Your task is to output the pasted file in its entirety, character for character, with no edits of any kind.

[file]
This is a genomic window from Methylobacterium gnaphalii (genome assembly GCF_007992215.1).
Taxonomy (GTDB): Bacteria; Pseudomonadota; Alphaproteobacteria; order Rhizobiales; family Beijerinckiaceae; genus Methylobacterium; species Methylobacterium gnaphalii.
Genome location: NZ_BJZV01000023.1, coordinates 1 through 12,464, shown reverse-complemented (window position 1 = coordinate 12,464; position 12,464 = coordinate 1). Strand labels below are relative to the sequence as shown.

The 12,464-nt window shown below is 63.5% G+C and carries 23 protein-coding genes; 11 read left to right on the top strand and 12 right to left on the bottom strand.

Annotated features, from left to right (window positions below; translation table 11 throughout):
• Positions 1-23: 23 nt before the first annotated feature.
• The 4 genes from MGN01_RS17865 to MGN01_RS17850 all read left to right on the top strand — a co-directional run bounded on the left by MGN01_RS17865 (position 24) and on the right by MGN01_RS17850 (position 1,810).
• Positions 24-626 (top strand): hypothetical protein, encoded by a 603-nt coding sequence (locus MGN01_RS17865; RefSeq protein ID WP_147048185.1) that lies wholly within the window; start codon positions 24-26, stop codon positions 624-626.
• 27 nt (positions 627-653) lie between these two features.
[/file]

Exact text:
This is a genomic window from Methylobacterium gnaphalii (genome assembly GCF_007992215.1).
Taxonomy (GTDB): Bacteria; Pseudomonadota; Alphaproteobacteria; order Rhizobiales; family Beijerinckiaceae; genus Methylobacterium; species Methylobacterium gnaphalii.
Genome location: NZ_BJZV01000023.1, coordinates 1 through 12,464, shown reverse-complemented (window position 1 = coordinate 12,464; position 12,464 = coordinate 1). Strand labels below are relative to the sequence as shown.

The 12,464-nt window shown below is 63.5% G+C and carries 23 protein-coding genes; 11 read left to right on the top strand and 12 right to left on the bottom strand.

Annotated features, from left to right (window positions below; translation table 11 throughout):
• Positions 1-23: 23 nt before the first annotated feature.
• The 4 genes from MGN01_RS17865 to MGN01_RS17850 all read left to right on the top strand — a co-directional run bounded on the left by MGN01_RS17865 (position 24) and on the right by MGN01_RS17850 (position 1,810).
• Positions 24-626 (top strand): hypothetical protein, encoded by a 603-nt coding sequence (locus MGN01_RS17865; RefSeq protein ID WP_147048185.1) that lies wholly within the window; start codon positions 24-26, stop codon positions 624-626.
• 27 nt (positions 627-653) lie between these two features.